(originally published in Lifeword’s June 2015 newsletter)
In 1965, when Harold Morris recorded the first broadcast of the Harvest Gleaner Gospel Hour from the living room of his home in Conway, Arkansas, he could not have imagined the Lifeword Media Ministries of 2015. A man with incredible vision, a burden for the lost and a desire to be used of God, Morris used the best technology available to fulfill the Great Commission.
In a 1969 Gleaner article, Bro. Morris challenged readers to “make full use of the best technical means of communication…Not to take advantages of these opportunities will be tragic, not only for us, but for a lost and disillusioned world. Advances in technology are revolutionizing the entire world in our time. In the face of this, we must recognize that too many of our efforts are still mired in yesterday’s organizations, programs and traditions…What are we doing to prepare our Christian young people in radio drama, program production, music, writing and engineering? To fall behind the times, to use means not equal with the task is like using the pick and shove to build our highways…We are under orders. Our risen Lord has commanded: ‘Go, preach, make disciples.’”
Harold Morris was the first missionary commissioned by the BMA (then the NABA, North American Baptist Association); consequently, he understood completely the importance of radio ministry to missionaries, saying “…one radio broadcast can reach more people per week with the gospel than any missionary family can possibly do.” He established the long-standing relationship with Trans World Radio (TWR), which still continues today; he sent music, sermon and Bible study tapes all over the world (in English, Spanish and Portugese); and he sought after the highest-powered radio stations in America and abroad on which to broadcast.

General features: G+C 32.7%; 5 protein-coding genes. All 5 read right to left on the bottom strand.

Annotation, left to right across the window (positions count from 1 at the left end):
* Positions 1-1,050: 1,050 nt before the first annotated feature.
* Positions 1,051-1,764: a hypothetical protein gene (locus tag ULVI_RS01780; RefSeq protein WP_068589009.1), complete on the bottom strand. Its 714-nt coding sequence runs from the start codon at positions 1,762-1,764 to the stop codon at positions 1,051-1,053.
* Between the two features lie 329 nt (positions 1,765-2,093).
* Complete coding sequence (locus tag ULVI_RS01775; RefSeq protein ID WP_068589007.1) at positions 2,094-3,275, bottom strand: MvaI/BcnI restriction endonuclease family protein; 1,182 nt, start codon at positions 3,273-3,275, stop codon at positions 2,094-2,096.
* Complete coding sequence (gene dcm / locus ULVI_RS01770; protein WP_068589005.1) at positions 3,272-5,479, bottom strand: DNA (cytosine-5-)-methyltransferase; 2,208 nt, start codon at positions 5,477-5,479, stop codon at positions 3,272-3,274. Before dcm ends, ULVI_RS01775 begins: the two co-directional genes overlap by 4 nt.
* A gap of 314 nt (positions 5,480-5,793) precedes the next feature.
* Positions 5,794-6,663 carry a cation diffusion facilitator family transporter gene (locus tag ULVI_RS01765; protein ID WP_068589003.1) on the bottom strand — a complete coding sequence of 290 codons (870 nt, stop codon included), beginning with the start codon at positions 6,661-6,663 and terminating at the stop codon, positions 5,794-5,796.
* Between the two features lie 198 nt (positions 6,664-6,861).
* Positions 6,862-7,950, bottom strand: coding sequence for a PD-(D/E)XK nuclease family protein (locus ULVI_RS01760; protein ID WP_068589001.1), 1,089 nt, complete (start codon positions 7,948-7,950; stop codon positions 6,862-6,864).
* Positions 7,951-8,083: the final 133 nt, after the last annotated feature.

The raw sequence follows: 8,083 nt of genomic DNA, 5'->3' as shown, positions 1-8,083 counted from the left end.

On Sunday, November 8, 1970, at the age of 45, he died in a Little Rock hospital from complications of a weak heart. Several months prior to his death, that day had been declared Harvest Gleaner Hour Day, the first radio ministry special emphasis day for BMAA churches. He was buried in Crestlawn cemetery, just east of Conway, Arkansas. From his fervent prayer to reach more lost people in August of 1965 to his death five years later, his strongest desire was to be used of God for kingdom work. That same desire was and is shared by the HGH/Lifeword Executive Directors that followed in his footsteps.
(Part Three in next month’s newsletter)